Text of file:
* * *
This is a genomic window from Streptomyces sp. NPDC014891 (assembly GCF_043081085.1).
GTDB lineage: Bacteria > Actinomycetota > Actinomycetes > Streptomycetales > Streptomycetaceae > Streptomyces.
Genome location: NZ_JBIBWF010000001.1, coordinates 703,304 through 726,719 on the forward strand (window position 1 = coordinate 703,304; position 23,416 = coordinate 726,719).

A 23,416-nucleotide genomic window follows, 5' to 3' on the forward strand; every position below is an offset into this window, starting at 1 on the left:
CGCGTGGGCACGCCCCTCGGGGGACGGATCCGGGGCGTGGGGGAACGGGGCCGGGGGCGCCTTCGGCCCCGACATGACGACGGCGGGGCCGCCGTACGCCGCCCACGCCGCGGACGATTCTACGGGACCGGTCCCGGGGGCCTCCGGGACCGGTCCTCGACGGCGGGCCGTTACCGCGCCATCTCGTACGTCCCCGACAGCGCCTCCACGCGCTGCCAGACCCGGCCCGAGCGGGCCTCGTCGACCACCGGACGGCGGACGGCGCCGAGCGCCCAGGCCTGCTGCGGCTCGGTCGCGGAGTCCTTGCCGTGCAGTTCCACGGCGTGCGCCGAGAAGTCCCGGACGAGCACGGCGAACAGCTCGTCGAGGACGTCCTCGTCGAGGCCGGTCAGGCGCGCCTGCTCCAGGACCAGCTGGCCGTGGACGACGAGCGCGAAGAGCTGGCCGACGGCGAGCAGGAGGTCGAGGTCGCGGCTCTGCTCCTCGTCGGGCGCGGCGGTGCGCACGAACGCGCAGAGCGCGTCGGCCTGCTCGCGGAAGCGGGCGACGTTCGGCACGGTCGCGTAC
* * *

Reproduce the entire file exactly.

This is a genomic window from Streptomyces sp. NPDC014891 (assembly GCF_043081085.1).
GTDB lineage: Bacteria > Actinomycetota > Actinomycetes > Streptomycetales > Streptomycetaceae > Streptomyces.
Genome location: NZ_JBIBWF010000001.1, coordinates 703,304 through 726,719 on the forward strand (window position 1 = coordinate 703,304; position 23,416 = coordinate 726,719).

A 23,416-nucleotide genomic window follows, 5' to 3' on the forward strand; every position below is an offset into this window, starting at 1 on the left:
CGCGTGGGCACGCCCCTCGGGGGACGGATCCGGGGCGTGGGGGAACGGGGCCGGGGGCGCCTTCGGCCCCGACATGACGACGGCGGGGCCGCCGTACGCCGCCCACGCCGCGGACGATTCTACGGGACCGGTCCCGGGGGCCTCCGGGACCGGTCCTCGACGGCGGGCCGTTACCGCGCCATCTCGTACGTCCCCGACAGCGCCTCCACGCGCTGCCAGACCCGGCCCGAGCGGGCCTCGTCGACCACCGGACGGCGGACGGCGCCGAGCGCCCAGGCCTGCTGCGGCTCGGTCGCGGAGTCCTTGCCGTGCAGTTCCACGGCGTGCGCCGAGAAGTCCCGGACGAGCACGGCGAACAGCTCGTCGAGGACGTCCTCGTCGAGGCCGGTCAGGCGCGCCTGCTCCAGGACCAGCTGGCCGTGGACGACGAGCGCGAAGAGCTGGCCGACGGCGAGCAGGAGGTCGAGGTCGCGGCTCTGCTCCTCGTCGGGCGCGGCGGTGCGCACGAACGCGCAGAGCGCGTCGGCCTGCTCGCGGAAGCGGGCGACGTTCGGCACGGTCGCGTAC